Become What You Are

The Juliana Hatfield Three

Mammoth / Atlantic Records, 1993

REVIEW BY: Christopher Thelen


Possibly no album I've listened to in the last six months pleases and frustrates me as The Juliana Hatfield Three's 1993 (and only) release Become What You Are.

I don't know why, but how I feel about this album changes literally at the drop of a hat. I pulled it out of the Pierce Archives (good seats still available for our Super Bowl party) for the first time in a couple of years, popped it into my tape deck... and promptly cringed. However, a repeat listen a few hours later found me liking the album again.

Hatfield (who first cut her teeth with Blake Babies), by the time Become What You Are came out, had gained some fame as a guest musician for buddy Evan Dando's band The Lemonheads. Gathering bassist Dean Fisher and drummer Todd Phillips, Hatfield returned to the scene with this album, and promptly gained a minor hit on alternative radio with "My Sister," one of the better songs on the album. But it would be the teenage-crush-slash-sexual-discovery song "Spin The Bottle"'s inclusion on the soundtrack to my_heart_sings_the_harmony_web_ad_alt_250 Reality Bites that would win this album eternal fame.

"Spin The Bottle" relates to a young woman's crush on a minor celebrity and, in graphic detail, wears her hopes on her sleeve ("She is such a sucker / He don't want to fuck her", "Five minutes in a closet with you"). The brashness predates fellow alternative grrl-rocker Liz Phair just a tad, but still maintains a sugar-sweetness that Phair never could hope to have. This could be due to Hatfield's cherub-like vocals and clicking acoustic guitar track.

Her feelings on sexuality in general, as well as social "issues", can be heard on many songs here. An example, two lines from "Supermodel": "The highest paid piece of ass / You know it's not gonna last". "Mabel" takes a look at the social outcasts, though the rather annoying thunk-thunk-thunk of guitar and drums in the chorus ruins the mood for me. Fortunately for Hatfield, she segues from this track directly into a rush-thriller, "A Dame With A Rod".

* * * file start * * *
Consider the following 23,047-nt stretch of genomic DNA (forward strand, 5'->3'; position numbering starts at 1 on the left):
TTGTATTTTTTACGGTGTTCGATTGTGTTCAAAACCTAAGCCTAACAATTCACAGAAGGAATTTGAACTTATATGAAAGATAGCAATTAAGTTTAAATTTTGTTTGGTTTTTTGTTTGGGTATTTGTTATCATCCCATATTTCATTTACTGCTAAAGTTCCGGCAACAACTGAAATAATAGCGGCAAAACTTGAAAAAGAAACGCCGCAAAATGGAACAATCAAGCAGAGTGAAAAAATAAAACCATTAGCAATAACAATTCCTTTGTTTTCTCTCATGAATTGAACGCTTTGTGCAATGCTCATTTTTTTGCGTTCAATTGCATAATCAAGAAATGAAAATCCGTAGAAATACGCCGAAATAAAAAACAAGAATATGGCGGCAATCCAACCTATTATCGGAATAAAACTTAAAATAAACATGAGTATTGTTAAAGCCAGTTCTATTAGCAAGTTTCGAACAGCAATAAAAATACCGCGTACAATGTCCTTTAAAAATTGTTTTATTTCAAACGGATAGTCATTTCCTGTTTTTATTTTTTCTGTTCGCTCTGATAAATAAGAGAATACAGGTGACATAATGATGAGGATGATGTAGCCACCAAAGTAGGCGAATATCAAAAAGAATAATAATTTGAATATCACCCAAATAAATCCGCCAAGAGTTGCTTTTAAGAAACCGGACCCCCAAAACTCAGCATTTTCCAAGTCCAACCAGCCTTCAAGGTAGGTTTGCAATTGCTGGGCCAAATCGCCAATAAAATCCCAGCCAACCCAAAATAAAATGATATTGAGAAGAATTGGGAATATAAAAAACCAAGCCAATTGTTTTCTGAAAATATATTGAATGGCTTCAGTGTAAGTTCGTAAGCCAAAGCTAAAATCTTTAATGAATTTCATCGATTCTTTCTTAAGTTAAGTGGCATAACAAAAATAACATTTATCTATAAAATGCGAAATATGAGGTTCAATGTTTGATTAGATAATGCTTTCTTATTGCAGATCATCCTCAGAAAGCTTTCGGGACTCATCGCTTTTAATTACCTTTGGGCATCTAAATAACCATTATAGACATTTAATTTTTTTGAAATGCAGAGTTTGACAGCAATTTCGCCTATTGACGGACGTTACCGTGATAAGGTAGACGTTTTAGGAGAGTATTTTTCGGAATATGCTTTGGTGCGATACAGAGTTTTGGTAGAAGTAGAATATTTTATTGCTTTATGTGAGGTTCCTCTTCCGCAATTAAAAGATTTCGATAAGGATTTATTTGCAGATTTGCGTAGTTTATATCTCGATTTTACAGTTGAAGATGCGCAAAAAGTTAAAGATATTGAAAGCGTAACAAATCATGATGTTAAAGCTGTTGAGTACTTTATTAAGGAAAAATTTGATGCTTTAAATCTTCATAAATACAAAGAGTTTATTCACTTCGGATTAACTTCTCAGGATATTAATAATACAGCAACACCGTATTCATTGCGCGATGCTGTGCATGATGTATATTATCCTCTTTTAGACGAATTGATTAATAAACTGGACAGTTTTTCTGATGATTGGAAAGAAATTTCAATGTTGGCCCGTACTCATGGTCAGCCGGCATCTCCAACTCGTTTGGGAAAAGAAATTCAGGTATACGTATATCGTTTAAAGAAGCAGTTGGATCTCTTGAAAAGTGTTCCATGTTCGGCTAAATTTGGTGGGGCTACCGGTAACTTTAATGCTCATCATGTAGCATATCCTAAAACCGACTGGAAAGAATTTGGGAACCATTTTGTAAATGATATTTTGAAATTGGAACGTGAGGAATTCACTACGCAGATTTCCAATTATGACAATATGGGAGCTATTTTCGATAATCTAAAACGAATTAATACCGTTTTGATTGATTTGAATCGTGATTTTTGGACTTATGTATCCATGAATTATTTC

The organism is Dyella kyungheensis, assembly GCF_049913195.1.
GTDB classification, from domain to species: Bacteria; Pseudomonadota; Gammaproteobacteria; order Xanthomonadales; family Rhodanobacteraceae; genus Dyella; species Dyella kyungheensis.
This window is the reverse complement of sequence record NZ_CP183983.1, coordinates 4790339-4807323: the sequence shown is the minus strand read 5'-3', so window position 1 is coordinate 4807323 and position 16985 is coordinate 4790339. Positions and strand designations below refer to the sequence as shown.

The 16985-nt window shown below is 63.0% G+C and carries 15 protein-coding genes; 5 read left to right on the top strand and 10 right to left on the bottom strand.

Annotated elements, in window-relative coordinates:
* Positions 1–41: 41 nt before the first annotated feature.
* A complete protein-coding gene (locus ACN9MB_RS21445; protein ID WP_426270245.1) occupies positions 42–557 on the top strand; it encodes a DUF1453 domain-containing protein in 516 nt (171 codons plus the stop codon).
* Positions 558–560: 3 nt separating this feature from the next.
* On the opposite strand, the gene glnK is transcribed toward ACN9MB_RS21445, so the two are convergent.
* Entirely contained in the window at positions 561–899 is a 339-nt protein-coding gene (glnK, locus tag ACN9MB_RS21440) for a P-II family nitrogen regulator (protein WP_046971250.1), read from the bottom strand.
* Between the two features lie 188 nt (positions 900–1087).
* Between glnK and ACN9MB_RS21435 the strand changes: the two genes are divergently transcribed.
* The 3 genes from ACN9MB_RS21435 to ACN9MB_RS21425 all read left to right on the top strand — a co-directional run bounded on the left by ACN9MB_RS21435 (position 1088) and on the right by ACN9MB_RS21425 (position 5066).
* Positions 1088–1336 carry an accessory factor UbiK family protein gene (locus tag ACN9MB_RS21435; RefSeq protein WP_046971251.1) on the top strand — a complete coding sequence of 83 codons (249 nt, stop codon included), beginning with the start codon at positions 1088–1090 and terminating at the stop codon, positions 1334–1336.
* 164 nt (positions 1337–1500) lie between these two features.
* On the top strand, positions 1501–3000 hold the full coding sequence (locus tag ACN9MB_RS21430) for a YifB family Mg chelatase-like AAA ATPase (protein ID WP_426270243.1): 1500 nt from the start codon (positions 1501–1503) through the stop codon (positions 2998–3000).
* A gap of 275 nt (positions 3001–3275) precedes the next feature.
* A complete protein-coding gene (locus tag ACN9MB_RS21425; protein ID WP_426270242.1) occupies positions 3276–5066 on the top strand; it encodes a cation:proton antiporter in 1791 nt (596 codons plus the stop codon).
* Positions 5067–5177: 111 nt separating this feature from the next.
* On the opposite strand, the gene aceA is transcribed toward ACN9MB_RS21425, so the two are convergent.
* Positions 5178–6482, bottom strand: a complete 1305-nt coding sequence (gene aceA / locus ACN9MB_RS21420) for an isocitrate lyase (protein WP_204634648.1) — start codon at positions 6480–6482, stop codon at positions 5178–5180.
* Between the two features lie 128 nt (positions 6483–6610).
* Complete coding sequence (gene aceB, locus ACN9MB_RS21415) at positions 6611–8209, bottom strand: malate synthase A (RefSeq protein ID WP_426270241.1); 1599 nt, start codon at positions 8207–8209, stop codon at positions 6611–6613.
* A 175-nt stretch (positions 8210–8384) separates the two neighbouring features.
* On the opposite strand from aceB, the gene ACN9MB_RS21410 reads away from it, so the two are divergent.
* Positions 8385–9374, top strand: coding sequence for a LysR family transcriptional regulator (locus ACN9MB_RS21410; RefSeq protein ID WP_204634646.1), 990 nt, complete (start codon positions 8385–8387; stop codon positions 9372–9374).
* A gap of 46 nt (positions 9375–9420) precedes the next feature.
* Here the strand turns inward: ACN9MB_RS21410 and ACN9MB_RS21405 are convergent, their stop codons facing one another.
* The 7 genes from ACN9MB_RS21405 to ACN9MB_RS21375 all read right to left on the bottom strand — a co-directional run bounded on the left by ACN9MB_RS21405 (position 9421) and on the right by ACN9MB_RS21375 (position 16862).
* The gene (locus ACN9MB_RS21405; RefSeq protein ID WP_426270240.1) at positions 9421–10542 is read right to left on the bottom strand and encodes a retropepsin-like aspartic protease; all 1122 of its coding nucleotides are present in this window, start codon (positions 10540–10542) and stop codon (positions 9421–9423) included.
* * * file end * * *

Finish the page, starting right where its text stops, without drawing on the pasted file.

At times, Hatfield's songwriting reminds me of Kurt Cobain and Nirvana's; it would be easy for me to put "Little Pieces" next to Nirvana's "On A Plain" and be able to favorably compare the two. Other times, the child-like simplicity of the songs tends to be her undoing, as "For The Birds," an okay song as it is, proves.

And Scott Litt, I love whar you've done for such acts as Indigo Girls and R.E.M., but -- and I mean this respectfully -- you're just not the right guy to produce Hatfield's sound. Had I not read the liner notes, I most likely would have missed the fact you were involved in this album. (For that matter, so was Peter Holsapple, another unofficial "fifth member" of R.E.M.)

But for all the bellyaching I could do about this album, Become What You Are does excel in one thing: Hatfield easily tops any of the major label releases of Dando's Lemonheads. (I'll withhold making a blanket statement about their albums on Taang! Records, as I haven't heard them all yet.) There is a solid poppiness throughout the album that, at the absolute worst, makes it listenable. At best, it makes you want to superglue the tape into your deck.

But just as the finger of fate is so fickle in the world of alternative music, Become What You Are will either be a wonderful discovery or re-discovery, or it will be an average listen for you. I'll err on the side of caution and say it's worth checking out.

Rating: B

User Rating: Not Yet Rated



© 1998 Christopher Thelen and The Daily Vault. All rights reserved. Review or any portion may not be reproduced without written permission. Cover art is the intellectual property of Mammoth / Atlantic Records, and is used for informational purposes only.